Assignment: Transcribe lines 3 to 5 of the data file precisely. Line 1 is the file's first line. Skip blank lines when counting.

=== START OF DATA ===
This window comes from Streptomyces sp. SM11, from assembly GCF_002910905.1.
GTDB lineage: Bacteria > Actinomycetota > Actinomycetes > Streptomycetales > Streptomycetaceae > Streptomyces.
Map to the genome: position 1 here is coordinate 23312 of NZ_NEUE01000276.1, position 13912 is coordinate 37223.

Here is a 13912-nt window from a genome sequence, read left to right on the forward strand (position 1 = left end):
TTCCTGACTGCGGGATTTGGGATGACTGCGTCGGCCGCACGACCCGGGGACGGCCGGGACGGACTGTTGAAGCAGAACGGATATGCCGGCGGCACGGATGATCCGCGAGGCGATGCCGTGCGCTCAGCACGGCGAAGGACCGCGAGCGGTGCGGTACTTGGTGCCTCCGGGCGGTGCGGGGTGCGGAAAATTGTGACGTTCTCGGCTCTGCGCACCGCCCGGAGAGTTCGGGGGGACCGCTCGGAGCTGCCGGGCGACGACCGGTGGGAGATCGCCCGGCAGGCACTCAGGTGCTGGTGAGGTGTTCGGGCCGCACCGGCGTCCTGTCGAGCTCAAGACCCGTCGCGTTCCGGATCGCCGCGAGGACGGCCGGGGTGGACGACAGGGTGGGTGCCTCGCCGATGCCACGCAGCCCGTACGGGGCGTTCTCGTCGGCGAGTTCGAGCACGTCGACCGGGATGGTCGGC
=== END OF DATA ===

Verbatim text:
Map to the genome: position 1 here is coordinate 23312 of NZ_NEUE01000276.1, position 13912 is coordinate 37223.

Here is a 13912-nt window from a genome sequence, read left to right on the forward strand (position 1 = left end):
TTCCTGACTGCGGGATTTGGGATGACTGCGTCGGCCGCACGACCCGGGGACGGCCGGGACGGACTGTTGAAGCAGAACGGATATGCCGGCGGCACGGATGATCCGCGAGGCGATGCCGTGCGCTCAGCACGGCGAAGGACCGCGAGCGGTGCGGTACTTGGTGCCTCCGGGCGGTGCGGGGTGCGGAAAATTGTGACGTTCTCGGCTCTGCGCACCGCCCGGAGAGTTCGGGGGGACCGCTCGGAGCTGCCGGGCGACGACCGGTGGGAGATCGCCCGGCAGGCACTCAGGTGCTGGTGAGGTGTTCGGGCCGCACCGGCGTCCTGTCGAGCTCAAGACCCGTCGCGTTCCGGATCGCCGCGAGGACGGCCGGGGTGGACGACAGGGTGGGTGCCTCGCCGATGCCACGCAGCCCGTACGGGGCGTTCTCGTCGGCGAGTTCGAGCACGTCGACCGGGATGGTCGGC